If our interpretation is that the threat is real, but we can protect ourselves by following recommended health practices, we can feel more in control and reduce the experience of threat and stress.
James Mahalik, Professor, Lynch School of Education and Human Development

It may also help to re-interpret some of our experiences that are contributing to our feelings of stress. For example, physical distancing is likely creating stress for people because it is isolating and inconvenient. However, if we re-interpret our staying at home as saving lives or helping the front-line medical personnel who are sacrificing so much for us, then our stressful experience has greater meaning or purpose. We may even be able to re-interpret the inconveniences we are experiencing by trying to find an opportunity in the experience. For example, having our family members around the house all the time may be stressful. However, if we re-interpret this as being inconvenient but also a chance to connect with family and build stronger family connections, then we can reduce some part of the stress of the experience by focusing on the opportunity it provides while acknowledging the real difficulty.

Social distancing from Pixabay

Image from Pixabay

Even with re-interpreting our stressful events to try to be factual and find meaning and opportunity in them, the pandemic is stressful. Lazurus and Folkman then draw our attention to our secondary appraisal, or our evaluation of the resources or coping strategies at our disposal to respond to the stressful events. We all need to be increasing our coping resources to protect ourselves from the effects of stress by addressing our physical and emotional selves. For example, we can strengthen our capacity to resist stress by taking care of our body by getting exercise, eating healthy food, avoiding substance use and caffeine, and reducing the toll on your body through relaxation exercises.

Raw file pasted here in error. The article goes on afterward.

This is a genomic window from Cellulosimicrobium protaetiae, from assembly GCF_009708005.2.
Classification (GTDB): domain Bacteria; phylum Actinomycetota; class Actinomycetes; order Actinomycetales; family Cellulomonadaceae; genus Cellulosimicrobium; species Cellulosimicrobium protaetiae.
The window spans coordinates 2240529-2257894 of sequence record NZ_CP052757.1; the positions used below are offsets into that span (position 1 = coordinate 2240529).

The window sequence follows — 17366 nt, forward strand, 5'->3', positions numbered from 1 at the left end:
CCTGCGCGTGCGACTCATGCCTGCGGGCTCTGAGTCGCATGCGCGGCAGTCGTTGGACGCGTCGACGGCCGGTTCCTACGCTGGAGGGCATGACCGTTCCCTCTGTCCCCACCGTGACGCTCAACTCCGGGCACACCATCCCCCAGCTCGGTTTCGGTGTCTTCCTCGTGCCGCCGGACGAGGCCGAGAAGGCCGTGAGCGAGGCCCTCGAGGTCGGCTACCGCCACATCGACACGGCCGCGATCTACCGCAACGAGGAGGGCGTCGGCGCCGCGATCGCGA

Second, stress takes an emotional toll on us flooding us with negative feelings. If feeling alone and sad about social disconnection, we can try to find creative ways to connect to people. Maybe we set up weekly times to “go out” with friends virtually by using technology like Facetime, Google hangouts, or Zoom. Maybe we can reach out to friends or family members we have not talked with for a while, and check in with them about how they are doing. Meditation and prayer are also effective ways to improve our emotional resources by disconnecting from the feelings of stress for a period of time. For persons who are not sure how to meditate, there are hundreds of excellent Youtube videos of guided meditation that are effective for a lot of people at reducing their stress and helping them to feel more peaceful and mindful.

If we re-interpret our staying at home as saving lives or helping front-line medical personnel who are sacrificing so much for us, then our stressful experience has greater meaning or purpose.
James Mahalik, Professor, Lynch School of Education and Human Development

Given the harmful effects of stress on health and our immune system, reducing our experiences of stress should be a health priority. Longstanding work on the psychology of stress encourages us to examine how we interpret events and the resources we have to cope with stress. Finding ways to re-interpret our stressful events as factual but also to find meaning and opportunity in them, as well as strengthening our coping resources by taking care of our bodies and our emotions will improve our ability to stay healthy and make it through this pandemic.

—James Mahalik, professor, Lynch School of Education and Human Development